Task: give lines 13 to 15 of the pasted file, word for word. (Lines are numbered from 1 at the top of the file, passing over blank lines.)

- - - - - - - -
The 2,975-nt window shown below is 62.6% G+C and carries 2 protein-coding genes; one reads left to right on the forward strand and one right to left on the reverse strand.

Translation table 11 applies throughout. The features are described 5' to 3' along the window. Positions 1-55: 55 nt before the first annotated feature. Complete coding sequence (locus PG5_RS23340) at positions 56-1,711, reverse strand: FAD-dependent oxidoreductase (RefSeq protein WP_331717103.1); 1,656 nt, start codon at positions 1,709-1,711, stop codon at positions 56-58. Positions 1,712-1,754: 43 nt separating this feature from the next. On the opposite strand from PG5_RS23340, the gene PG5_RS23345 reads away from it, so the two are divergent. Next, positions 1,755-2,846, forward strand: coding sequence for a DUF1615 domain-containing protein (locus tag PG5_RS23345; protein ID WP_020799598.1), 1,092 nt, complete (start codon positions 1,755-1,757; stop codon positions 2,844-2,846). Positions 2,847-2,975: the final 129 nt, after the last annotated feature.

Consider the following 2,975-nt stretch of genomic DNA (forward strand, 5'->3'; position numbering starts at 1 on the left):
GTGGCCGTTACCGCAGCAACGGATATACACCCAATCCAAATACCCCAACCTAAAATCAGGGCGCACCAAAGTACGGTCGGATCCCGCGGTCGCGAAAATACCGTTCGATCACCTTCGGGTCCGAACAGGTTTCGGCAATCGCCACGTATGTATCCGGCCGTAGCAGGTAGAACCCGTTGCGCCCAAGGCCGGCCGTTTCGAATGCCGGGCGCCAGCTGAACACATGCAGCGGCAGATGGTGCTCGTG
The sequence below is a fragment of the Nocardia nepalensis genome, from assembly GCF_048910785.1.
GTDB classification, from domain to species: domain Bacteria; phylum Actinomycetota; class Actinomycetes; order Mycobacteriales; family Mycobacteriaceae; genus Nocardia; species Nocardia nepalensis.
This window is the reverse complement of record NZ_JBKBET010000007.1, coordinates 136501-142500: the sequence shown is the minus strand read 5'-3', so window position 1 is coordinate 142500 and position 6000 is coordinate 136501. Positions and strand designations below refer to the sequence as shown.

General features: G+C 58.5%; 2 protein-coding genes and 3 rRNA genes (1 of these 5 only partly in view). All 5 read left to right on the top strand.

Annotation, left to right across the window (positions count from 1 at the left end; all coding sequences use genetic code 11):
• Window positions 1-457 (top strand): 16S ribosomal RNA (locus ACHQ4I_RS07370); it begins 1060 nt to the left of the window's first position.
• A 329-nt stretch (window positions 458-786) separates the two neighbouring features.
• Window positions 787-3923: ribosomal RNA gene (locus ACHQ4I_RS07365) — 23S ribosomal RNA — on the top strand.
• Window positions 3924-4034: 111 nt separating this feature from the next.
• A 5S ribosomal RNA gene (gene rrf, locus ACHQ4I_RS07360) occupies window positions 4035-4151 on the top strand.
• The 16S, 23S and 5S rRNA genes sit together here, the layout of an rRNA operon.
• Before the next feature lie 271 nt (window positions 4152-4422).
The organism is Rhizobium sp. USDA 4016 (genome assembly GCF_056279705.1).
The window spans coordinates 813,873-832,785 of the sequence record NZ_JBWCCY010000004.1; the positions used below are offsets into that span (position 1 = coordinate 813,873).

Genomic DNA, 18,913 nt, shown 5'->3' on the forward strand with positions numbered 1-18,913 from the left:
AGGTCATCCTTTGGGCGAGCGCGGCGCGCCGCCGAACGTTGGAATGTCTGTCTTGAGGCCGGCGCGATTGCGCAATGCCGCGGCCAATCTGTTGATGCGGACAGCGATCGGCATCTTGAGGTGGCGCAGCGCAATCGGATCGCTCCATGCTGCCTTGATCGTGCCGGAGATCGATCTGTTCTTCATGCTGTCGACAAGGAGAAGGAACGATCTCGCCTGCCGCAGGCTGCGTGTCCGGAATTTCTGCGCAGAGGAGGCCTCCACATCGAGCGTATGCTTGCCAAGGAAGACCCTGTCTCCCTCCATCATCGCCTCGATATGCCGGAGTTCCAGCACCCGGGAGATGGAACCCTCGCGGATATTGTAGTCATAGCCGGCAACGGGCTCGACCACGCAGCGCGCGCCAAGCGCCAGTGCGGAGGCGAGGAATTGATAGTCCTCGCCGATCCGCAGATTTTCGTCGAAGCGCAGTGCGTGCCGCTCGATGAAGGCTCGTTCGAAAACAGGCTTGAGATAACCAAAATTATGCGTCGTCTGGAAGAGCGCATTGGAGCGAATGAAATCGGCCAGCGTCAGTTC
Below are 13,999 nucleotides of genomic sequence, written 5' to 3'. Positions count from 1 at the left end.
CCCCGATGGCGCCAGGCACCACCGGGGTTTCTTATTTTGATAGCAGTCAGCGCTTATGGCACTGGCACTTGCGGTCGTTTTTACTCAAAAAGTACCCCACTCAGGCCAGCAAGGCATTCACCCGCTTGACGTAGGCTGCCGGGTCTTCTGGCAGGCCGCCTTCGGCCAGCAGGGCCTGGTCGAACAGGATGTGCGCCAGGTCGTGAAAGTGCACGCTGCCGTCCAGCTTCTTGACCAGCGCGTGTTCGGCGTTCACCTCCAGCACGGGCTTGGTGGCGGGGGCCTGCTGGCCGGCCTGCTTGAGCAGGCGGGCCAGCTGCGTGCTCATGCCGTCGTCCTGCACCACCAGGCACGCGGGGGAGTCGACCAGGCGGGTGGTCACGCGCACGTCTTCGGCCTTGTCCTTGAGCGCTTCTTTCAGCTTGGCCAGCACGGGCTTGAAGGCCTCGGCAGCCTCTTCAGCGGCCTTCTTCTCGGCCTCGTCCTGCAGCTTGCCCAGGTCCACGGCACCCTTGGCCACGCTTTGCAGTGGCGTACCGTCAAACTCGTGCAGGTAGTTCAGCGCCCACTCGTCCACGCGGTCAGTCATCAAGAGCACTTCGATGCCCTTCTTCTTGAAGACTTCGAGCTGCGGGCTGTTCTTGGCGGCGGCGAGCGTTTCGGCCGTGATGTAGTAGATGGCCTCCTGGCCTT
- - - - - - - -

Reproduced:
• Window positions 3924-4034: 111 nt separating this feature from the next.
• A 5S ribosomal RNA gene (gene rrf, locus ACHQ4I_RS07360) occupies window positions 4035-4151 on the top strand.
• The 16S, 23S and 5S rRNA genes sit together here, the layout of an rRNA operon.